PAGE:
The Streak is just a hair thicker than the Note, at 10mm compared to the Note’s 9.7mm waist line, and sports a smaller 5-inch screen. The Streak can also be used with a capacitive stylus, though it really can’t compete with the pressure-sensitive Wacom-style S Pen. And to be quite honest, the Streak can’t compare with the Note in terms of performance either.
That’s not to say the Streak is a bad phone, but it’s simply too outdated to show any real competition in the spec department. For example, the 5-inch Streak display only has a resolution of 480×800 while the Note boasts a 1280×800 resolution on a 5.3-inch HD Super AMOLED screen. The Note is powered by a 1.5GHz dual-core processor whereas the Streak runs on a 1GHz single-core processor.
So again, the Streak is duking it out based on size similarities rather than performance, but the Galaxy Nexus is a different story.
Anyone who’s interested in the Galaxy Note is down for a giant screen, which means the Ice Cream Sandwich-flavored Galaxy Nexus is probably in the running too. Obviously the G-Nex doesn’t have a special stylus like the Note, but it does have Android 4.0 Ice Cream Sandwich which could be way more valuable than an S Pen, especially for you die-hard phandroids. (Who knows when ICS will come to the Note?)
The Nexus is a bit smaller than the Note (but what isn’t?), measuring 8.9mm thick and boasting a 4.65-inch 720p display. That means pixel density on the GalNex is far greater than that of the Note — a difference of 316ppi vs. 285ppi. The Note has a better spec’d camera at 8-megapixels vs. 5-megapixels but that’s not the best determiner of quality. To be honest, neither camera is all that inspiring but the fact that the GalNex camera allows for so many extra cool features (like facial unlock and Google Hangouts) perhaps gives it a leg up.
At the same price, I’d have to say the value return is likely better on the Nexus unless your profession really calls for that S Pen functionality. As I mentioned in our initial impressions video, the Note’s S Pen only seems worthwhile in a few very specific circumstances. It’s fun and all that jazz, but doesn’t bring with it the same varied functionality as ICS.
As you’ll notice quite quickly from this infographic, we’re pitting the Droid 4 against its predecessor, the Droid 3, along with the iPhone 4S. For anyone who isn’t a die-hard Android fan, the iPhone 4S usually comes into the equation when it comes time to upgrade hardware. Since many of our reviews will be of Android devices (and Windows Phone) rather than iOS, we wanted to make sure to let you visualize the differences between the handset we’re reviewing and its biggest competitors.
Sorry for the announcement, but the boring part is over. Onward!
As you can see from our infographic, the Droid 4 is a solid step up from the Droid 3. It packs LTE, touts 1GB of RAM, has a bigger battery, and a front-facing camera. You’ll also see that Moto (awesomely) made the Droid 4 bigger than the Droid 3, while being lighter all at the same time.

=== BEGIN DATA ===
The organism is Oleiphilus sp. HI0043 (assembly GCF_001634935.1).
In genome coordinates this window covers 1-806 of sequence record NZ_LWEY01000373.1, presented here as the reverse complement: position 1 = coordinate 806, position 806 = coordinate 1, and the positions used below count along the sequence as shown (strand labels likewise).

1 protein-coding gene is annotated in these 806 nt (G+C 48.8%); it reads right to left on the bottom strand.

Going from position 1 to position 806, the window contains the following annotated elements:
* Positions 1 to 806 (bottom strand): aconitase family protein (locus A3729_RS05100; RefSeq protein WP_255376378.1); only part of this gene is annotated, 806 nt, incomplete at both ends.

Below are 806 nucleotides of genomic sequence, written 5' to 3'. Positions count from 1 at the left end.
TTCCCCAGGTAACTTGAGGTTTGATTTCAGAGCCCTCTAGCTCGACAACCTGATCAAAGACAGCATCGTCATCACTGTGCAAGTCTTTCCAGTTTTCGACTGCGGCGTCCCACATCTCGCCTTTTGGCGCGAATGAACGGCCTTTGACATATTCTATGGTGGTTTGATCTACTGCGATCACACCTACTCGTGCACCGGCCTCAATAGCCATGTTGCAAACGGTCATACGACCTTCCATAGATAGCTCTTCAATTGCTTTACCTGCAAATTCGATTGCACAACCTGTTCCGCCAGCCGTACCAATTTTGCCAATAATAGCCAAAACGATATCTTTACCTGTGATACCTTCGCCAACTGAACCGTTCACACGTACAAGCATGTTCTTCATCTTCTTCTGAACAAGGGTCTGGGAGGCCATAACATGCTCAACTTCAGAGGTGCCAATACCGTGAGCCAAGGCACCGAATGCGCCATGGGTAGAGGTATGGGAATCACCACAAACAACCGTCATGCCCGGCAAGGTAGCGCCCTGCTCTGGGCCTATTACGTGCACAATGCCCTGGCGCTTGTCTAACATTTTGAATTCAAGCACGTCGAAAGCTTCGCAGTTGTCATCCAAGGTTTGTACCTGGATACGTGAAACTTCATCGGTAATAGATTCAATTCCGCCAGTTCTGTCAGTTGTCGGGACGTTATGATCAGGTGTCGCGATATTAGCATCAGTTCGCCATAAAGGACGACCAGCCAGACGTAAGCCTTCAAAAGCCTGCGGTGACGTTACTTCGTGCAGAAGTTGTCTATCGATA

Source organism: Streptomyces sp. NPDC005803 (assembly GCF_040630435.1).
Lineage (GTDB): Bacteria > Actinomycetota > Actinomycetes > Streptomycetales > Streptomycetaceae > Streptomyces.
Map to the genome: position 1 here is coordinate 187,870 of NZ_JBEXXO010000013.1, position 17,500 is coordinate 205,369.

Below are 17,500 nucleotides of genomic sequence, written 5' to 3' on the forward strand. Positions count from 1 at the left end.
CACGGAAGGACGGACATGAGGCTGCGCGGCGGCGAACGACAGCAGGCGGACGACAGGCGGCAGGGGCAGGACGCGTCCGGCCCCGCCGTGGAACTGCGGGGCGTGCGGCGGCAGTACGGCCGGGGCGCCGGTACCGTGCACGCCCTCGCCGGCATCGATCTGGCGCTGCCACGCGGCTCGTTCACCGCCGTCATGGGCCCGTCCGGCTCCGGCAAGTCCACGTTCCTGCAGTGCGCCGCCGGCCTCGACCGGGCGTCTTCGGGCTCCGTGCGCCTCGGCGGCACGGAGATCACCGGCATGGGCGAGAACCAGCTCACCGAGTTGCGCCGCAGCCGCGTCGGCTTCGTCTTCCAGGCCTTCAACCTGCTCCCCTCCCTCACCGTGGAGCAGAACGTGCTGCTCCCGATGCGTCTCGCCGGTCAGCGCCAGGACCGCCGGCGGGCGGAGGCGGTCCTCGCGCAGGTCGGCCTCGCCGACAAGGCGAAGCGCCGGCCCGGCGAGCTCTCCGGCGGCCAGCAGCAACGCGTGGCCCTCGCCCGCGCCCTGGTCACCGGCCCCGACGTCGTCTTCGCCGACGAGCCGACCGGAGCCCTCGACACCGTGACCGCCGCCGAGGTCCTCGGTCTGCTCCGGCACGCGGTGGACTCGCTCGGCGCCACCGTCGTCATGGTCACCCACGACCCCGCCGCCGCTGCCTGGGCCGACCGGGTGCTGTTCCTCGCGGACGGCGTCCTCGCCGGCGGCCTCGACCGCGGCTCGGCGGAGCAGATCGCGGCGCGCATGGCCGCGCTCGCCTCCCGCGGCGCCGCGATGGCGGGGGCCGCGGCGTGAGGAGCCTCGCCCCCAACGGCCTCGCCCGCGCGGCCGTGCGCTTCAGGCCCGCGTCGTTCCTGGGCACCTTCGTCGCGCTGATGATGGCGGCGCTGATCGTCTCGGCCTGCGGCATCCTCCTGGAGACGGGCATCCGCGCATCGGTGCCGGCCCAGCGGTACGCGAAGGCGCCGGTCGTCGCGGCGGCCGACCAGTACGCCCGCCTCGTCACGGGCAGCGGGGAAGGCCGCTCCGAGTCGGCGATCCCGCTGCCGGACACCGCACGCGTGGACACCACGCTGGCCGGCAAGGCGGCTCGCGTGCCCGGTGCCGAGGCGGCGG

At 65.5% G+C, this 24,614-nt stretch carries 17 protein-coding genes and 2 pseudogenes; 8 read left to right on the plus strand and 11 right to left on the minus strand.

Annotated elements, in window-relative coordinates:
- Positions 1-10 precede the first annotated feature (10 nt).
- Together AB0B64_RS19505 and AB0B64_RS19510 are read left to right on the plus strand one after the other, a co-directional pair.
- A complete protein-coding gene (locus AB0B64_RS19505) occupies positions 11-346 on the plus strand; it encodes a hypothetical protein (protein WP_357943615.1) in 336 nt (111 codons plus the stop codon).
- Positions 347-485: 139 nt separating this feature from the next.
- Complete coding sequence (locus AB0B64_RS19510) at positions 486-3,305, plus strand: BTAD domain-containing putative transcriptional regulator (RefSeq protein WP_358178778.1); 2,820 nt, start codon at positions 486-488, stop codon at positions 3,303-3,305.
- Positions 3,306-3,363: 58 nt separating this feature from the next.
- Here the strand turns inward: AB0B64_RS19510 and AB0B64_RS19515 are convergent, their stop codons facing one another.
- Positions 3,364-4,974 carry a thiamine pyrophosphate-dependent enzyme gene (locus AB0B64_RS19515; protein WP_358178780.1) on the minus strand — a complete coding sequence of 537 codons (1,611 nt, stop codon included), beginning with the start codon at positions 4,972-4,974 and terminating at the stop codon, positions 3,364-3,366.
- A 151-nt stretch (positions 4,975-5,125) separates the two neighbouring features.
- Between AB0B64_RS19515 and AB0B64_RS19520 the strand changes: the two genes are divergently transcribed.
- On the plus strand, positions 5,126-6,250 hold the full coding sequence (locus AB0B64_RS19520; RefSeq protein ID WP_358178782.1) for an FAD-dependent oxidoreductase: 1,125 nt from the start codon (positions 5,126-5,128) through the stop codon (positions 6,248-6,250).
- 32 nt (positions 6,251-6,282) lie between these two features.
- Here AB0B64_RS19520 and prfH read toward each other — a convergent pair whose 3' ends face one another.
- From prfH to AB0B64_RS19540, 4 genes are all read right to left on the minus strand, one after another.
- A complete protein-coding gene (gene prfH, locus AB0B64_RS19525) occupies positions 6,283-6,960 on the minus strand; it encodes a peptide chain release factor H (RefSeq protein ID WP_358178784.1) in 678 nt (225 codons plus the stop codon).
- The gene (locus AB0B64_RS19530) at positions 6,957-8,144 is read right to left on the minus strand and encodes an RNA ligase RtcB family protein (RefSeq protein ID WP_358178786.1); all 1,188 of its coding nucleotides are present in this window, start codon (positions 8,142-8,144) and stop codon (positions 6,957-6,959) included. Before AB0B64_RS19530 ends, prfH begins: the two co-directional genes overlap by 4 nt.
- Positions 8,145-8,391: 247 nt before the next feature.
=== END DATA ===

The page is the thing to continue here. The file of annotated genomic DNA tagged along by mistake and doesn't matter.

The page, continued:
As far as the iPhone 4S vs. Droid 4 comparison goes, these are two very different beasts. Obviously the Droid 4′s claim to fame is its physical QWERTY, which is fantastic, while the iPhone 4S’s big name feature is Siri. Clearly, these are two very different methods of interaction with your phone, so it’ll come down to what you need most.
Both the Droid 3 and the Droid 4 retail for $ 199.99 on-contract, though you can pick up the Droid 4 from Amazon for a cool $ 99. The iPhone 4S can be had for $ 200 on-contract, but that’ll only get you the 16GB version, while the $ 199 Droid 4 packs an extra 32GB of memory via a microSD card.
Gallery: Motorola Droid RAZR comparison shots
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With HD video recording, great image quality, and a solid selection of lenses, the Nikon D5100 and Canon T3i are on the top of a lot of wish lists out there. For people already in the Canon or Nikon camp (full disclosure: I’m a Canon man), the choice is obvious if an upgrade is in their future, but for the less dogmatic and new recruits to the DSLR crowd, it’s not nearly as clear-cut. $ 800 buys you a lot of camera either way.
Pixel peepers will want to check out the reliable and exhaustive reviews at DP Review (here and here) and other photography-centric sites where systematic checks on image quality are conducted, but I wanted to just put these two worthy devices head to head and see not just how they compare technically but in everyday use.
Before I get into my anecdotal review, let’s just review the major specs on the two cameras.
So, nothing decisive. Nikon has an edge in its autofocus system and (ostensibly) ISO capability, and Canon has a couple more megapixels and a slightly better LCD. But they’re close enough that it’s no way to determine which to get.
Yet one of these must be the better camera, or at least certain types of shooters might reasonably prefer one or the other. I’m going to look at a few of the major differentiating points that you wouldn’t really think about unless you had the camera in your hands. Note that these points are not necessarily new with these cameras! The primary change in these two models is the addition of an articulating LCD. Otherwise they’re very similar to their predecessors. But since these are the newest models and are likely to make the prospective DSLR-buyer lose some sleep (as they are both excellent values), a straight comparison seems in order. This is a practical comparison focusing on things consumer commonly care about.